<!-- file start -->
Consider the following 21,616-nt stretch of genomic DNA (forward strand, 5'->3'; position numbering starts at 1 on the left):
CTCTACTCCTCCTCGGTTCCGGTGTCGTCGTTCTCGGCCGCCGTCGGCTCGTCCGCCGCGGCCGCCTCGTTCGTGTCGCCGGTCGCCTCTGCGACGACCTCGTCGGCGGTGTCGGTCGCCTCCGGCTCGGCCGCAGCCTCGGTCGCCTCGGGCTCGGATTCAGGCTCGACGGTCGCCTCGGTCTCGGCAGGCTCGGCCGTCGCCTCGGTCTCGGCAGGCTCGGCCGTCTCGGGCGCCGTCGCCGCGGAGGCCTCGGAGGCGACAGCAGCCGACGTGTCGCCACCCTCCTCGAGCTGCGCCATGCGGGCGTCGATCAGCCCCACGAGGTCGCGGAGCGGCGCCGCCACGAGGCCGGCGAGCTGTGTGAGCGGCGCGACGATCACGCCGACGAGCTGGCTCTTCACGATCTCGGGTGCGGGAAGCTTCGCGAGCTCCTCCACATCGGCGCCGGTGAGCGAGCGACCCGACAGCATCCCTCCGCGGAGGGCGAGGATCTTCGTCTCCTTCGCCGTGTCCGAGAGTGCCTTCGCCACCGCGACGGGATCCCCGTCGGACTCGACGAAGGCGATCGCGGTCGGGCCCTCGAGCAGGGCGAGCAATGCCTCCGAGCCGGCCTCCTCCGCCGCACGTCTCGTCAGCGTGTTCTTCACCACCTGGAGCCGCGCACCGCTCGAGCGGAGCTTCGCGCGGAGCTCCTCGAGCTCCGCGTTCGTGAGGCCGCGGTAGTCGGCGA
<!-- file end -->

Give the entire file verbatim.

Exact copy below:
Consider the following 21,616-nt stretch of genomic DNA (forward strand, 5'->3'; position numbering starts at 1 on the left):
CTCTACTCCTCCTCGGTTCCGGTGTCGTCGTTCTCGGCCGCCGTCGGCTCGTCCGCCGCGGCCGCCTCGTTCGTGTCGCCGGTCGCCTCTGCGACGACCTCGTCGGCGGTGTCGGTCGCCTCCGGCTCGGCCGCAGCCTCGGTCGCCTCGGGCTCGGATTCAGGCTCGACGGTCGCCTCGGTCTCGGCAGGCTCGGCCGTCGCCTCGGTCTCGGCAGGCTCGGCCGTCTCGGGCGCCGTCGCCGCGGAGGCCTCGGAGGCGACAGCAGCCGACGTGTCGCCACCCTCCTCGAGCTGCGCCATGCGGGCGTCGATCAGCCCCACGAGGTCGCGGAGCGGCGCCGCCACGAGGCCGGCGAGCTGTGTGAGCGGCGCGACGATCACGCCGACGAGCTGGCTCTTCACGATCTCGGGTGCGGGAAGCTTCGCGAGCTCCTCCACATCGGCGCCGGTGAGCGAGCGACCCGACAGCATCCCTCCGCGGAGGGCGAGGATCTTCGTCTCCTTCGCCGTGTCCGAGAGTGCCTTCGCCACCGCGACGGGATCCCCGTCGGACTCGACGAAGGCGATCGCGGTCGGGCCCTCGAGCAGGGCGAGCAATGCCTCCGAGCCGGCCTCCTCCGCCGCACGTCTCGTCAGCGTGTTCTTCACCACCTGGAGCCGCGCACCGCTCGAGCGGAGCTTCGCGCGGAGCTCCTCGAGCTCCGCGTTCGTGAGGCCGCGGTAGTCGGCGA